Hundreds of old houses and villas in Ho Chi Minh City are falling prey to irreversible degradation as competent authorities continue categorizing the type of construction allowable for preservation.
According to the Architecture Research Centre under the municipal Department of Planning and Architecture, nearly 1,300 residences in the southern hub were built prior to 1975 with designs typical of Saigon, the precursor of Ho Chi Minh City.
Though the residences have historical value, many of the structures have fallen into states of severe degradation, been deconstructed, or encroached upon by local settlers.
The majority of the historical villas on record are located in District 1 and 3, but a recent survey carried out by the Architecture Research Centre shows that up to 50 percent of the houses no longer exist.
Contributing to the problem is the inability of owners to acquire permission to renovate their houses due to complicated and prolonged procedures.
In accordance with regulations, any alterations done to the old villas must be approved by the municipal People’s Committee based on the assessment of the Department of Planning and Architecture.
All requests for renovation and reconstruction of historical villas must be submitted to the department and for evaluation on a case-by-case basis.
The process has been sluggish since May 2013, when Ho Chi Minh City administration enacted the preservation of houses built before 1975, according to some officials from the Department of Planning and Architecture.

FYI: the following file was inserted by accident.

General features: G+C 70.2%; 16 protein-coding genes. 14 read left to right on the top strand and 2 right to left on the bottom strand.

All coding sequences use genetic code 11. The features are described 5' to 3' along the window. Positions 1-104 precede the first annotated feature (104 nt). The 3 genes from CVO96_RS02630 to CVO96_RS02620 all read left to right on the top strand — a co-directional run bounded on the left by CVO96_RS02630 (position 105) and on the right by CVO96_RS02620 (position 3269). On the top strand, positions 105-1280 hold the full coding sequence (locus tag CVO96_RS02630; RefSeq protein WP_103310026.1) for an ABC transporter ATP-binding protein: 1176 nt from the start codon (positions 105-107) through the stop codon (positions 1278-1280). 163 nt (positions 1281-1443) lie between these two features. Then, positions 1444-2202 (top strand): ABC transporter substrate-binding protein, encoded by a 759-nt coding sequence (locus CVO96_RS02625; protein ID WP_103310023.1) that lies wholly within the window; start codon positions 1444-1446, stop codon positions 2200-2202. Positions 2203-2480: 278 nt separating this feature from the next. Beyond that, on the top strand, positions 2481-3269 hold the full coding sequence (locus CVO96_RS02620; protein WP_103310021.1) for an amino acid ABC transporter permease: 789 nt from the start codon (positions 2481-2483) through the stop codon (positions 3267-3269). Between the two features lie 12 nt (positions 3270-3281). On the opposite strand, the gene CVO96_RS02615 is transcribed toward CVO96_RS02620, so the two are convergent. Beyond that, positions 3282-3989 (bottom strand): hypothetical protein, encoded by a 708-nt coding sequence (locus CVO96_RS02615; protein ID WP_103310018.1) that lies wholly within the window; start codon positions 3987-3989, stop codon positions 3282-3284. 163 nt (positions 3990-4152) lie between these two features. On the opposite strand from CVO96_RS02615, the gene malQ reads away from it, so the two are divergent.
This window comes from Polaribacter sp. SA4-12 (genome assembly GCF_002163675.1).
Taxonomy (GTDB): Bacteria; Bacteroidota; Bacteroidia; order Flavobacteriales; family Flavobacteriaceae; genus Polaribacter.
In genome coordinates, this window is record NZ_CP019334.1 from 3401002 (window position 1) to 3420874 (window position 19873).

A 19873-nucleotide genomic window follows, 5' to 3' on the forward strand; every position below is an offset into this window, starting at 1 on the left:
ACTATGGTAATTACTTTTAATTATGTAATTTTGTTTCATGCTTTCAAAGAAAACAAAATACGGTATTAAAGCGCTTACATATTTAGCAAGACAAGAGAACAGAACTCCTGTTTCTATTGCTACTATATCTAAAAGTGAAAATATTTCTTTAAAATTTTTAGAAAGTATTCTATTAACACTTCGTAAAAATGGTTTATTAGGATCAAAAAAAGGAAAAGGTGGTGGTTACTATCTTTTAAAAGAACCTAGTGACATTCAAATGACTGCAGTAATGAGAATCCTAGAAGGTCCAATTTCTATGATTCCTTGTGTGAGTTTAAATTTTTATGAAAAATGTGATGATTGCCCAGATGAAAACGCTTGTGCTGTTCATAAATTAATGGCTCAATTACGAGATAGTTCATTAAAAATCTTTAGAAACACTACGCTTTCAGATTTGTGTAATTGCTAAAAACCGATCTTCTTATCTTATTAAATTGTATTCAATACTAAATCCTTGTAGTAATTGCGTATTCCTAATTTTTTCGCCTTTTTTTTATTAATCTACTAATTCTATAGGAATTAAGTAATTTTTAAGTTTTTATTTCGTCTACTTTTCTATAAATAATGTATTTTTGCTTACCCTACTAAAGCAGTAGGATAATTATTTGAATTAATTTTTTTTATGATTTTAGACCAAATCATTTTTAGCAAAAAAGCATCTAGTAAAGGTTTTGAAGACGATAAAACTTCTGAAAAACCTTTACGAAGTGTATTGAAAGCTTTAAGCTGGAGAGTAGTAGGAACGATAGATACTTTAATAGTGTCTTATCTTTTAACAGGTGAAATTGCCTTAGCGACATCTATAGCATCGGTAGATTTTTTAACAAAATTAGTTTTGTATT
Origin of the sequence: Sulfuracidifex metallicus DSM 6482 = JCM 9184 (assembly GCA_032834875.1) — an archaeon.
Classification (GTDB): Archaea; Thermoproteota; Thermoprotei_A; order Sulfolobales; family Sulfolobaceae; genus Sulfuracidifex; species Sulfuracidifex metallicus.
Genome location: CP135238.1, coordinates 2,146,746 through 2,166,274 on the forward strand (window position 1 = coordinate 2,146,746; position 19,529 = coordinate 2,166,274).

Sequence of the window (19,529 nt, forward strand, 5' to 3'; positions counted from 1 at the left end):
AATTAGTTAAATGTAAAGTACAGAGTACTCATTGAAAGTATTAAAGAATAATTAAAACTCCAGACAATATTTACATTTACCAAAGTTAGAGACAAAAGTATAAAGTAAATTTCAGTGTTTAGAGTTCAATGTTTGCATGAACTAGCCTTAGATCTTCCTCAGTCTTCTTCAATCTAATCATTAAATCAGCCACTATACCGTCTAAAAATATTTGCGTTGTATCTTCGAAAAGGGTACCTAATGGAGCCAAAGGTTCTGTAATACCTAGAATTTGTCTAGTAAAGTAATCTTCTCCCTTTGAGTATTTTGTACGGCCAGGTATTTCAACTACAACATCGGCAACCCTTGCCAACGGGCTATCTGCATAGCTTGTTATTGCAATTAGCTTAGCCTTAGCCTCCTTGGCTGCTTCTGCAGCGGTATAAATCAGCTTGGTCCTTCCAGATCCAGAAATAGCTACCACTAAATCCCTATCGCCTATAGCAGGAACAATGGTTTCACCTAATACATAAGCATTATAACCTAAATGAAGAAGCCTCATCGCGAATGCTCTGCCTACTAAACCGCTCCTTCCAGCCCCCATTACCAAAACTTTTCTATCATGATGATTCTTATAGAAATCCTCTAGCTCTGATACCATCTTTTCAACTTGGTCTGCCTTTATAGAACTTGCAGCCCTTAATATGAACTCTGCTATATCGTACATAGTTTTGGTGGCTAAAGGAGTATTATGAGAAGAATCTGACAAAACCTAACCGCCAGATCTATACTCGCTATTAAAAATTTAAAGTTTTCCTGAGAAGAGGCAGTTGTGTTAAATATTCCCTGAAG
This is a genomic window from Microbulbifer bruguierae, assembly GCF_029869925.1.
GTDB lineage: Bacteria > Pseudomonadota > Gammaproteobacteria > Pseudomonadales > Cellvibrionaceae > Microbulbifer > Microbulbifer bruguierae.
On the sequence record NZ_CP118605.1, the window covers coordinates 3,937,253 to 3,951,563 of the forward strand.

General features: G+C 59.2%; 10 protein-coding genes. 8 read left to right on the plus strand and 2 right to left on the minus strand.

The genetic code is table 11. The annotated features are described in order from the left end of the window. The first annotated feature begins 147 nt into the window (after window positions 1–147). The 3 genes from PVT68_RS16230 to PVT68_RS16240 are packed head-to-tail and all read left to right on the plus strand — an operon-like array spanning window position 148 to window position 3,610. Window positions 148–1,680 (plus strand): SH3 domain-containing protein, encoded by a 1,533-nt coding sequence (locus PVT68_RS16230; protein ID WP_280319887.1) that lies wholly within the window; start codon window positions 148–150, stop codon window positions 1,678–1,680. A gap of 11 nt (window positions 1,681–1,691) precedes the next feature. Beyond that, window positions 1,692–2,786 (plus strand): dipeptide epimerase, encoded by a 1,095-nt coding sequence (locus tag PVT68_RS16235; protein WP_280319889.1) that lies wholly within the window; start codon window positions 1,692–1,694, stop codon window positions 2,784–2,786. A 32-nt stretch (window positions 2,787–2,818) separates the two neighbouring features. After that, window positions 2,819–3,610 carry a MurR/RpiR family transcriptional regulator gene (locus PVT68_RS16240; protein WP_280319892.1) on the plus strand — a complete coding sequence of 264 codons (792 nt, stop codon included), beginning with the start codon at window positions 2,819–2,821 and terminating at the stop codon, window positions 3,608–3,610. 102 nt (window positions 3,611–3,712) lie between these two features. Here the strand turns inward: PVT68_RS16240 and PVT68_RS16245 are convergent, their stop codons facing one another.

Preservation efforts required the categorization of houses in the southern hub based on specific criteria and content, the officials continued, adding no official document has been issued to state these requirements in the past three years.
The inability to renovate has kept many residents living in fear of being caught under a collapsing house while they wait out the approval process for repairs to their houses.
Are they all worth being preserved?
According to Le Quang Ninh, a local architect, not many old villas in Ho Chi Minh City are worth conservation, as only a few of them embody the typical designs of urban Saigon.
Ninh assessed that the artistic value of the houses was only average, adding that they could not be considered national relics due to their small scale.
In order to carry out preservation processes, the city administration will need to solve any conflict of interests between house owners and maintenance works, according to the expert.
He recommended that authorities focus on location, scale, and other specifications of the construction projects as prioritized criteria for preservation.
“The current procedure for such conservation efforts is against common rules, and has resulted in many challenges and problems that leave us open to complaints from the public,” the architect said.